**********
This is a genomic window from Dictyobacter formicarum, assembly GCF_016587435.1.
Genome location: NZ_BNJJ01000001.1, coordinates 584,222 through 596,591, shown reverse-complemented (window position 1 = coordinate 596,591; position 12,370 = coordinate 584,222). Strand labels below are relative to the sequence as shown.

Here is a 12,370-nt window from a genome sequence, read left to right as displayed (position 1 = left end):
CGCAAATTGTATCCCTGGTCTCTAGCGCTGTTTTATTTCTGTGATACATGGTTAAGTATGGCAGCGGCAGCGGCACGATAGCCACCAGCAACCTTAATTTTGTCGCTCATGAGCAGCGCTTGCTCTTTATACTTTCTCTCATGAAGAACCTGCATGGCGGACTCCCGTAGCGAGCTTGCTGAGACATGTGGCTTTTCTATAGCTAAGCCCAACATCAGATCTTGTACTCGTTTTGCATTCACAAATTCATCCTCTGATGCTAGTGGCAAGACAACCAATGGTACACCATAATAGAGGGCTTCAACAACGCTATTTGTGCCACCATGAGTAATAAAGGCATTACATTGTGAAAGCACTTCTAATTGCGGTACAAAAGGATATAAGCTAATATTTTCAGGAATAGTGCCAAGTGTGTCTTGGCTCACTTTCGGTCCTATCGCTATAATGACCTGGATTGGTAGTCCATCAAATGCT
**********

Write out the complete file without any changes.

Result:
This is a genomic window from Dictyobacter formicarum, assembly GCF_016587435.1.
Genome location: NZ_BNJJ01000001.1, coordinates 584,222 through 596,591, shown reverse-complemented (window position 1 = coordinate 596,591; position 12,370 = coordinate 584,222). Strand labels below are relative to the sequence as shown.

Here is a 12,370-nt window from a genome sequence, read left to right as displayed (position 1 = left end):
CGCAAATTGTATCCCTGGTCTCTAGCGCTGTTTTATTTCTGTGATACATGGTTAAGTATGGCAGCGGCAGCGGCACGATAGCCACCAGCAACCTTAATTTTGTCGCTCATGAGCAGCGCTTGCTCTTTATACTTTCTCTCATGAAGAACCTGCATGGCGGACTCCCGTAGCGAGCTTGCTGAGACATGTGGCTTTTCTATAGCTAAGCCCAACATCAGATCTTGTACTCGTTTTGCATTCACAAATTCATCCTCTGATGCTAGTGGCAAGACAACCAATGGTACACCATAATAGAGGGCTTCAACAACGCTATTTGTGCCACCATGAGTAATAAAGGCATTACATTGTGAAAGCACTTCTAATTGCGGTACAAAAGGATATAAGCTAATATTTTCAGGAATAGTGCCAAGTGTGTCTTGGCTCACTTTCGGTCCTATCGCTATAATGACCTGGATTGGTAGTCCATCAAATGCT